A Sustainable Population for SA

A Sustainable Population for SA

We can be better without being bigger 

South Australia, even with its relatively small population, has a disproportionately large ecological footprint. In fact, if everyone in the world were to live like us, we would need more than three planet Earths to provide us with the all the resources we consume and deal with all the waste we produce.

The impact of people on the environment is affected by three basic factors:
• the number of people;
• how much we each consume, including our food, travel, clothes, homes and activities; and
• the technologies we employ.

In South Australia, both the number of people and the per-person consumption are increasing, intensifying our unsustainable impact. Improvements in technology may help reduce our impact, but we also need to stabilise our population and deal with overconsumption and waste.

We need a new approach to prosperity that challenges the underlying assumptions of growth and consumption. Part of reducing our ecological footprint requires reducing the rate of population growth. Unlike the old parties, which are still wedded to population growth as the mainstay of their economic policies, the Greens know we can be better without being bigger.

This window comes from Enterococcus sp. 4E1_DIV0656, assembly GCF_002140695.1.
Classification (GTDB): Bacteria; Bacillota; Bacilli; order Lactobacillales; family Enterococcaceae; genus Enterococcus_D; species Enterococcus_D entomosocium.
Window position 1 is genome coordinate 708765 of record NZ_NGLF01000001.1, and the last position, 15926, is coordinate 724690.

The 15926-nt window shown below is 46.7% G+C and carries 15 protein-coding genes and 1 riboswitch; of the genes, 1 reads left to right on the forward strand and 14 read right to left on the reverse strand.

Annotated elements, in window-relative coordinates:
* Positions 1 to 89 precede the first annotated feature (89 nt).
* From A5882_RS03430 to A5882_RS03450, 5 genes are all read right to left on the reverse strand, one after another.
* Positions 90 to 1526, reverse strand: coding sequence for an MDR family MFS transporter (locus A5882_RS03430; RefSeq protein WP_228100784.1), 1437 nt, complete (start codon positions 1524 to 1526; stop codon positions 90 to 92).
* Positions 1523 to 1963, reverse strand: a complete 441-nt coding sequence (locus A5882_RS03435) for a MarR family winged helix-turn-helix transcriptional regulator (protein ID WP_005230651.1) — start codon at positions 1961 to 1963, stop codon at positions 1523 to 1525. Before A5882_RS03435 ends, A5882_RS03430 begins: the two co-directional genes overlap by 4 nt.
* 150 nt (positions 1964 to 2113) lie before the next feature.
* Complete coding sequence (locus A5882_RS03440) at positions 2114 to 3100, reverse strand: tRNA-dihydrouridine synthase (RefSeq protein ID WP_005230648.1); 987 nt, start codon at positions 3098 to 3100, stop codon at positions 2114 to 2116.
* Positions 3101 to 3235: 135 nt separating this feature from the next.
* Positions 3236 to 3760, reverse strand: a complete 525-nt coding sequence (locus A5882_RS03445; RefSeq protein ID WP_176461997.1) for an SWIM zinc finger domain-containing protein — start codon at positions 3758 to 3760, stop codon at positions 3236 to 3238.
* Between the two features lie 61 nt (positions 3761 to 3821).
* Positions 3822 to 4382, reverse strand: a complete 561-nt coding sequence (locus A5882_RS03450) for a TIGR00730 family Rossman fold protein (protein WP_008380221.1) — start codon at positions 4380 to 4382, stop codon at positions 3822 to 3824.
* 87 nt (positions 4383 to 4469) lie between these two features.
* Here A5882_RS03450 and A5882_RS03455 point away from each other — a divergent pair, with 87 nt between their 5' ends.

In the short term, South Australia’s population is still growing and must be accommodated and planned for, with the biggest pressure on Greater Adelaide. This has resulted in urban sprawl, which has destroyed valuable farmland and biodiversity, and put pressure on infrastructure.

Taking action

We don’t need to ignore our international human rights obligations or abandon multiculturalism to create a vibrant and sustainable South Australia. A new Sustainable Population Policy is needed, and will sit over other social, economic and environmental policies. Its objective should be to reduce the State’s ecological footprint.

The Greens will:

• Aim to stabilise South Australia’s population within a generation.
• Limit the sprawling borders of Adelaide, protecting our precious near-city farmland and wine regions; and
• Encourage community gardens, parks and shared open space to maintain quality of life in a higher density environment.